- Folic acid is a synthetic version of folate, a B-vitamin that helps out with neural tube development during pregnancy, as well as gene expression and neurotransmitter support.
- But due to a genetic variation that affects nearly 40% of women, folic acid might be more difficult to absorb. Learn why we recommend looking for a different form of folate in your prenatal multivitamin.
Let’s be clear about one thing straight away: Folate is really important for pregnancy. This B vitamin (B9, to be exact) is an essential nutrient that supports neural tube development during pregnancy. And beyond supporting your baby, it’s important for you too. It’s involved with gene expression, helps make the neurotransmitters in your brain involved with mood regulation, and supports red blood cell formation. In other words, folate is a big-time overachiever—which is exactly what you want to support a healthy pregnancy.
Notice how we’re emphasizing folate rather than folic acid? That’s because while folic acid supplements get a lot of buzz as a prenatal must-have, folic acid may not be the most ideal form of folate for your body to use. Let’s get into it below, so you know exactly what you should be looking for in your prenatal vitamin.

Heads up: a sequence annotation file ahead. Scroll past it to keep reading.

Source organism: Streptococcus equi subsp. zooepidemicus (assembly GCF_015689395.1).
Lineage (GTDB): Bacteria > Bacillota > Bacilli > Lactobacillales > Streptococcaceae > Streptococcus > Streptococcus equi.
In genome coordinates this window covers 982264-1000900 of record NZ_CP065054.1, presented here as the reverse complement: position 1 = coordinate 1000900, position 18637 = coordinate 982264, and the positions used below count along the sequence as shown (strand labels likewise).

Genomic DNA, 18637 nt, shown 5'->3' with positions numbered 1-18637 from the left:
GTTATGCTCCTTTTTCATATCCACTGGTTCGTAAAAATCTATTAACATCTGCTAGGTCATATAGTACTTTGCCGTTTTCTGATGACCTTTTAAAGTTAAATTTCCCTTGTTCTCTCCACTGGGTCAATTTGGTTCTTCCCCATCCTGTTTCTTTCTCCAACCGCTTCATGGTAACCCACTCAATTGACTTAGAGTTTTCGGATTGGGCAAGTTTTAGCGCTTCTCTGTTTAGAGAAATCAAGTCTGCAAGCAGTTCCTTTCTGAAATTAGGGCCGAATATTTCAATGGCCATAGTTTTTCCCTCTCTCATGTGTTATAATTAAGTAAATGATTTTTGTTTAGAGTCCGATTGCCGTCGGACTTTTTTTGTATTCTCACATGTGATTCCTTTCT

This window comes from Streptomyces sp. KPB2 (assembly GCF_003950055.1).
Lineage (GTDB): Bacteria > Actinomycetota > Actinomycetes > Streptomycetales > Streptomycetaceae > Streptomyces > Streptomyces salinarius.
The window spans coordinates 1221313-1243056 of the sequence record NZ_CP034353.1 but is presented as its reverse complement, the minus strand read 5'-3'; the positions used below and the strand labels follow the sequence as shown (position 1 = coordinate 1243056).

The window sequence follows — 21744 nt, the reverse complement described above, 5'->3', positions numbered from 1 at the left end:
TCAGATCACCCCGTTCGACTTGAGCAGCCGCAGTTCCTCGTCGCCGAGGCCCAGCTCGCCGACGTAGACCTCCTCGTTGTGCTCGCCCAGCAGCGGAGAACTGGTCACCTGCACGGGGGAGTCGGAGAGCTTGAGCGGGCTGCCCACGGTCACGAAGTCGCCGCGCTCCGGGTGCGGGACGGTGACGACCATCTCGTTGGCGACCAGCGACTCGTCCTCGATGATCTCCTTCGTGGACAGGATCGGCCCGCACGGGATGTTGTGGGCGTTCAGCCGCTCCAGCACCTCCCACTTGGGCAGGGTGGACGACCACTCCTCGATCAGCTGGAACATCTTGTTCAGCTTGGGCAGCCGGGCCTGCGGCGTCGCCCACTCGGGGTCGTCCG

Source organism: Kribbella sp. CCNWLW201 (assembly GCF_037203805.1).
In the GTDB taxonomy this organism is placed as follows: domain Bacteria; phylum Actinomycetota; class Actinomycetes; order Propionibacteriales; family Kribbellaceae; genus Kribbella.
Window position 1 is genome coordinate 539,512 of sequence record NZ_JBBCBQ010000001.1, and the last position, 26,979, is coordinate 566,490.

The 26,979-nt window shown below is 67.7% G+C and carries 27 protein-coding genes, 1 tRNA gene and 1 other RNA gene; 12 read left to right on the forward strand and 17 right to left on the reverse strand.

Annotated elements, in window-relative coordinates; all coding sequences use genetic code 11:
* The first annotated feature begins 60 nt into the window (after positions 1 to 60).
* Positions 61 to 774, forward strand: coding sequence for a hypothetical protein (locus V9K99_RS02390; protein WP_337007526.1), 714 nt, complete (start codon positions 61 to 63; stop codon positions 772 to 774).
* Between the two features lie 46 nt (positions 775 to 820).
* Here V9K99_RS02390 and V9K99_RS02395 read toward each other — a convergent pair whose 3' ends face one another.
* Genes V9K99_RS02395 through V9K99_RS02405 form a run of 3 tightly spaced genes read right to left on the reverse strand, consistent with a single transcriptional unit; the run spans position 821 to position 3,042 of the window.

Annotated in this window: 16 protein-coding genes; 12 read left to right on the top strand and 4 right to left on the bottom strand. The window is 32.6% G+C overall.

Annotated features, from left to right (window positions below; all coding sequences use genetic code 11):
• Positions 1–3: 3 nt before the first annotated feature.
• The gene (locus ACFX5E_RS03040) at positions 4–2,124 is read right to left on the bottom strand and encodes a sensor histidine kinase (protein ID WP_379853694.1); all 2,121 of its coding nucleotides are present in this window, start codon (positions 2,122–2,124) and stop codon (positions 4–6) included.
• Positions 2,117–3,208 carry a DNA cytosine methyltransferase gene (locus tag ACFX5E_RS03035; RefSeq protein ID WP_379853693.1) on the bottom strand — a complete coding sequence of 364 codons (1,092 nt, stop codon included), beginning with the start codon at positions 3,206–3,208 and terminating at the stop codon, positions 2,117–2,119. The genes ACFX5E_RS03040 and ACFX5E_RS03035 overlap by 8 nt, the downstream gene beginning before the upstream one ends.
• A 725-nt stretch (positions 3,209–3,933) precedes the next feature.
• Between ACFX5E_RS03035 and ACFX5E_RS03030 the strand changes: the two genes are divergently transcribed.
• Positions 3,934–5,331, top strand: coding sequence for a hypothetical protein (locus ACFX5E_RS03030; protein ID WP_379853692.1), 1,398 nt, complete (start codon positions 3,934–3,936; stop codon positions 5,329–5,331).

Folic acid is the synthetic form of folate.
Chances are you’re consuming some natural folate on a daily basis—food sources include leafy green vegetables, citrus fruits, and legumes such as kidney beans and lentils. The problem is that this isn’t a totally reliable way to ensure that you’re getting all the folate you need, since the nutrient can break down if those foods are chopped or cooked. That’s why supplementation is a good idea.
Lots of supplements opt for folic acid, a synthetic form of folate, because it’s highly stable and better at entering your intestinal cells than natural folate. But for many women, folic acid is actually still more difficult to absorb—which means that even if you’re supplementing, it may be harder to get the full benefits.